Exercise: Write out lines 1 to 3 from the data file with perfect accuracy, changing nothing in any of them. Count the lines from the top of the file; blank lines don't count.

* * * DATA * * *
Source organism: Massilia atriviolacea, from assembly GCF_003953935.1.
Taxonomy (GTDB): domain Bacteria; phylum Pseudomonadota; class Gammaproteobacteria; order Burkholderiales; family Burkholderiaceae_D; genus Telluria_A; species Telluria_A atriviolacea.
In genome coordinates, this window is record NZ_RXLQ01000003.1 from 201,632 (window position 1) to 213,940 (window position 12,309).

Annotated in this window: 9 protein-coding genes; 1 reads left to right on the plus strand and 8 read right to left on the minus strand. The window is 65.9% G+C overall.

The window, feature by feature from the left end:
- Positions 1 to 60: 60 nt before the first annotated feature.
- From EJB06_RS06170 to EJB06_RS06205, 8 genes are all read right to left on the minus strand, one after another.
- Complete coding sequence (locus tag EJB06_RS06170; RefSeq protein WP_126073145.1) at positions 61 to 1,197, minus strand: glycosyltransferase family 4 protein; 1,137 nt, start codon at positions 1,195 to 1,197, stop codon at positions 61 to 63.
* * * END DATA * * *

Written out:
Source organism: Massilia atriviolacea, from assembly GCF_003953935.1.
Taxonomy (GTDB): domain Bacteria; phylum Pseudomonadota; class Gammaproteobacteria; order Burkholderiales; family Burkholderiaceae_D; genus Telluria_A; species Telluria_A atriviolacea.
In genome coordinates, this window is record NZ_RXLQ01000003.1 from 201,632 (window position 1) to 213,940 (window position 12,309).